Pulmonary embolism - Preventing pulmonary embolism
NHS Choices Medical Reference
If you are at risk of developing blood clots, there are a number of things that may be recommended to help prevent a pulmonary embolism.
If you are admitted to hospital to have surgery, your care team may recommend that you take an anticoagulant such as warfarin during your stay in hospital and when you go home.
This medication alters chemicals in your blood so that clots don't form easily.
Read more about anticoagulants.
It may also be recommended that you wear compression stockings and use compression devices while you are in hospital and after you go home.
Compression stockings fit tightly around your lower legs and encourage your blood to flow more quickly around your body. Compression devices are inflatable and work in a similar way, expanding at regular intervals to squeeze your legs and encourage the flow of blood.
Pulmonary embolisms can sometimes occur when the blood flow slows down during a prolonged period of inactivity, such as during recovery from surgery or long-distance travel.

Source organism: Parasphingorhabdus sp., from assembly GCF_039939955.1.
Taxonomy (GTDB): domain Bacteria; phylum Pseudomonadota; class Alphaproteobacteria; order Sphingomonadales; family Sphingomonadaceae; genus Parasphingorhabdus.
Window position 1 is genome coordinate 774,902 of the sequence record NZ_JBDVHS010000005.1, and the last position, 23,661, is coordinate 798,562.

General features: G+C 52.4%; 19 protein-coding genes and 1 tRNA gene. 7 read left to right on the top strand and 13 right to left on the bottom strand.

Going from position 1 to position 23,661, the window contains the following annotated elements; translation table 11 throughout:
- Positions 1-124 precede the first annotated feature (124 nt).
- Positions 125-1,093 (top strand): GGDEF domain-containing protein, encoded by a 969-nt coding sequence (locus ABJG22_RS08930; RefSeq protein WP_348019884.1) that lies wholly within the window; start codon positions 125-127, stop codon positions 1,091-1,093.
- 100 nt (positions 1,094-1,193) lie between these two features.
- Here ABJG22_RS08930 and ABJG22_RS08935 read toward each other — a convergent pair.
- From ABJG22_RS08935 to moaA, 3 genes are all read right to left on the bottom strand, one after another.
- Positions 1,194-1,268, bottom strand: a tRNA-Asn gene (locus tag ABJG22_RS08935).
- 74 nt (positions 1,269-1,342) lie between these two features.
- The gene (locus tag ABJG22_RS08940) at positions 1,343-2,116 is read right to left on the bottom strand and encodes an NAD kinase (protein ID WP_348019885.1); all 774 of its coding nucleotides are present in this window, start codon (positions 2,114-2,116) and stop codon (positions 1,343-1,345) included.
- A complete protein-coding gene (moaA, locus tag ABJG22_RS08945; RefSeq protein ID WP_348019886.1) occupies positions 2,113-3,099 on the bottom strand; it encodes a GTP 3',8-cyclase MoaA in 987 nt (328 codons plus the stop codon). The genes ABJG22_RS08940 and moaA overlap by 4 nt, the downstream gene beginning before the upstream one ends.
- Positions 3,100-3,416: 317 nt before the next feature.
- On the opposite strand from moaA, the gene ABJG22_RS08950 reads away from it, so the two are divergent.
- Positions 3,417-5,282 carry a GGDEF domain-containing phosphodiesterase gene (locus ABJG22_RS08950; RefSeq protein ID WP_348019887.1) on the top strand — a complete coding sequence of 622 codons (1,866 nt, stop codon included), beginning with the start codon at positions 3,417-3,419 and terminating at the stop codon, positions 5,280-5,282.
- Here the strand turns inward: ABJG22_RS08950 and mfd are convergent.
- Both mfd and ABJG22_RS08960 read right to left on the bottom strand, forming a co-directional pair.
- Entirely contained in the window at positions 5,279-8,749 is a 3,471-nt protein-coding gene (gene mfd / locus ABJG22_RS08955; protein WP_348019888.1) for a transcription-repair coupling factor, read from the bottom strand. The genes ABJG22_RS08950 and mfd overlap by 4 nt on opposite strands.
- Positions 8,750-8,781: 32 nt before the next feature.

Therefore, it is very important that you increase your mobility as soon as possible after surgery by moving around or doing leg exercises. You should also avoid taking long journeys for four weeks after you come out of hospital.
If you are at risk of developing blood clots, consult your GP before embarking on long-distance travel. They can offer advice about ways to reduce the chances of a clot developing during your journey, such as:
- perform simple leg exercises, such as regularly flexing your ankles
- take occasional short walks when possible
- take advantage of refuelling stopovers where it may be possible to get out and walk about
- wear elastic compression stockings
Read more about preventing blood clots when you travel.
Smoking, diet and exercise
You can also reduce your risk of developing a pulmonary embolism by: